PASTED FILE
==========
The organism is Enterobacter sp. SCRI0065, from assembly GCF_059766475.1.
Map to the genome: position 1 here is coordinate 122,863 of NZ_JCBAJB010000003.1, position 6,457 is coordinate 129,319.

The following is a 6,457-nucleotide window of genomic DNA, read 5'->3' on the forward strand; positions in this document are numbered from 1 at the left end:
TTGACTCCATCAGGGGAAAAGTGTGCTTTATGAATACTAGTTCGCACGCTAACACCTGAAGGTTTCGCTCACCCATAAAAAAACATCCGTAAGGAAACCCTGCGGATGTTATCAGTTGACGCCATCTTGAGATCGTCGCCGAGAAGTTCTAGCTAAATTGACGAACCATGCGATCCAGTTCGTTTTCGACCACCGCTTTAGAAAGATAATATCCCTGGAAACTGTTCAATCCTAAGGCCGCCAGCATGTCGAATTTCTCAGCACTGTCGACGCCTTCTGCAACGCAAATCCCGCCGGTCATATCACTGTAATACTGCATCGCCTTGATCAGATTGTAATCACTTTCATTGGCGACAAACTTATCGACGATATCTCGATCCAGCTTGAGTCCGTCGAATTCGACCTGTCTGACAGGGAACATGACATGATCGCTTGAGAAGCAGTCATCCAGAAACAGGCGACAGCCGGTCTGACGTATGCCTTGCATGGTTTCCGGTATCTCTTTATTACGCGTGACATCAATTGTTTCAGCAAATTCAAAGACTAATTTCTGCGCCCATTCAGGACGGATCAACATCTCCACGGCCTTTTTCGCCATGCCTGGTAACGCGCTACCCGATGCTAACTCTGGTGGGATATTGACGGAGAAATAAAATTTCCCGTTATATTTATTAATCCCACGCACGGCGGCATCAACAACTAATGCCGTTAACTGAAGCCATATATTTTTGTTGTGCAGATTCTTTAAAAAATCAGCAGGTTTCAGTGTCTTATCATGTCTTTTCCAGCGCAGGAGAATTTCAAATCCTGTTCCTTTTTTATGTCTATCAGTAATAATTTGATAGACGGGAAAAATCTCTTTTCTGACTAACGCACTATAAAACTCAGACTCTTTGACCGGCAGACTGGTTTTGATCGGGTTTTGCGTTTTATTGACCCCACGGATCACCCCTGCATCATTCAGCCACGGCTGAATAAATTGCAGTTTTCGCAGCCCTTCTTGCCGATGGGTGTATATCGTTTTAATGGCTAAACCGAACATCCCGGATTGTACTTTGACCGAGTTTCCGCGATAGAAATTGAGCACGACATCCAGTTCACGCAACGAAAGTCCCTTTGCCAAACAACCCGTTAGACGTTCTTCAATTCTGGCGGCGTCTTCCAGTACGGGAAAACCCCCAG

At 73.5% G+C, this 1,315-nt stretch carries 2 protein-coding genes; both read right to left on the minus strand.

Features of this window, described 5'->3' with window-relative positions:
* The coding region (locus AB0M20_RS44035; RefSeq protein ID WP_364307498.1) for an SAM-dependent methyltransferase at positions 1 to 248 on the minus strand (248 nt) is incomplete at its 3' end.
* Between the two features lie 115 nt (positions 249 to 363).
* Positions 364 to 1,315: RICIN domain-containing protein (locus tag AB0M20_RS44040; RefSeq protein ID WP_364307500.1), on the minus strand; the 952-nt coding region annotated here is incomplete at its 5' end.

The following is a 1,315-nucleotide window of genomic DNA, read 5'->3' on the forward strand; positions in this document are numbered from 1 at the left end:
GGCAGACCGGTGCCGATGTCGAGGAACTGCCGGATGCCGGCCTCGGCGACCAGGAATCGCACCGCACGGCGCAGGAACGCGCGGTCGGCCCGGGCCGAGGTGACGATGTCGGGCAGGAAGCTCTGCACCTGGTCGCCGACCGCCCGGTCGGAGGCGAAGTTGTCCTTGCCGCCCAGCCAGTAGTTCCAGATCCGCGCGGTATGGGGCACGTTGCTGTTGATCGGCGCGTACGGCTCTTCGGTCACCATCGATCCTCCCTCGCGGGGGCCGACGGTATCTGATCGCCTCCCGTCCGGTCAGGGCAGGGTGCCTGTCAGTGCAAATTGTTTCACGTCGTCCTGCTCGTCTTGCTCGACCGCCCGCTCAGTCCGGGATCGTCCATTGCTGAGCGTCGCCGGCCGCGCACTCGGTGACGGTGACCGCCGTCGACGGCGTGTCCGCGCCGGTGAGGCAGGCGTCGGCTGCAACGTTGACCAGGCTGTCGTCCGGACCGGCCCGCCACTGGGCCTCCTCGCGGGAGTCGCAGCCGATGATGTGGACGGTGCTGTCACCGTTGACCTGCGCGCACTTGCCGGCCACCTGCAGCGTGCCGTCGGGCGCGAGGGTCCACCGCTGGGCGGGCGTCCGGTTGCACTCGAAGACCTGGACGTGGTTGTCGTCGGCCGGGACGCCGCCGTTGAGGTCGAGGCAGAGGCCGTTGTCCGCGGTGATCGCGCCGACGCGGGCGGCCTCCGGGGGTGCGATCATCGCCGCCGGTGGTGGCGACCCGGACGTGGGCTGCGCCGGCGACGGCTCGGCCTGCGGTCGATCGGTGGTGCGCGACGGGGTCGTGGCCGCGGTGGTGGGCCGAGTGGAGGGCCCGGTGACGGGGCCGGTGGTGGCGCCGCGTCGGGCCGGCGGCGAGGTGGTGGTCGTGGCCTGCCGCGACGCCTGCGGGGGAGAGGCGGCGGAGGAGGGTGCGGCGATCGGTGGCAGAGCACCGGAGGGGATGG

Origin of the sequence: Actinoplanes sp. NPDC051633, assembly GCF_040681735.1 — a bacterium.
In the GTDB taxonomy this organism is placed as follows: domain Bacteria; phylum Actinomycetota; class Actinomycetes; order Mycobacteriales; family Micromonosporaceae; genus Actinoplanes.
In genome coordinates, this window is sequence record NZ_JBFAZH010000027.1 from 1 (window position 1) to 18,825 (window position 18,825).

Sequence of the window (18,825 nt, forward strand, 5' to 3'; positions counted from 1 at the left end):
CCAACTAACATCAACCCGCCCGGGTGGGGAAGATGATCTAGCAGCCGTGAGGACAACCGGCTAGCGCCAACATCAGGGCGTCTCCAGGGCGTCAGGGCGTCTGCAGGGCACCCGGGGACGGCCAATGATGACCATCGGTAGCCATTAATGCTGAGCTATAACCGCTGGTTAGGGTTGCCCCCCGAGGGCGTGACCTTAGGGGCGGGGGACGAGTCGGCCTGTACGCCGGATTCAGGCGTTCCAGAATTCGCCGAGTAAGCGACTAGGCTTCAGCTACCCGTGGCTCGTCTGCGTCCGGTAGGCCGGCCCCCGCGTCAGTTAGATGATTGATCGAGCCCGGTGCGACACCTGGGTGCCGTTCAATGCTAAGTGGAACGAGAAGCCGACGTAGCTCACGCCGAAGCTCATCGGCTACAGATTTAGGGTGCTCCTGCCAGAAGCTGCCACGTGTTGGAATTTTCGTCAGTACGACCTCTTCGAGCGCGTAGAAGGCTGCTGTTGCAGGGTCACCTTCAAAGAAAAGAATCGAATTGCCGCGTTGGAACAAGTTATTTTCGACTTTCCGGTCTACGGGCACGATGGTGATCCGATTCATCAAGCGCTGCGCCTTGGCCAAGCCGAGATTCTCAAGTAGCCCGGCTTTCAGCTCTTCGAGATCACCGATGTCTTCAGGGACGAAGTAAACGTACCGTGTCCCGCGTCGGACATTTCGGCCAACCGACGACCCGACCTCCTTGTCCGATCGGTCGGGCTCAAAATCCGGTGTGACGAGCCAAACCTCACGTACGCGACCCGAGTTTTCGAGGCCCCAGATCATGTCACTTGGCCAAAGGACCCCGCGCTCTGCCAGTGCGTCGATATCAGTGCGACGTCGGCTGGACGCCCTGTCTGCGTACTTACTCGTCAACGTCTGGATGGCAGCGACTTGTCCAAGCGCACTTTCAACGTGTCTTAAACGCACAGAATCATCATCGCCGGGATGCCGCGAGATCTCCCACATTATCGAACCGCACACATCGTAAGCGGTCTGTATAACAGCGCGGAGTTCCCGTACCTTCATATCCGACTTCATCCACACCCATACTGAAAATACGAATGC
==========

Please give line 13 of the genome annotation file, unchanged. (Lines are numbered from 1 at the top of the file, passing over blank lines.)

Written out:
In the GTDB taxonomy this organism is placed as follows: domain Bacteria; phylum Actinomycetota; class Actinomycetes; order Mycobacteriales; family Micromonosporaceae; genus Actinoplanes.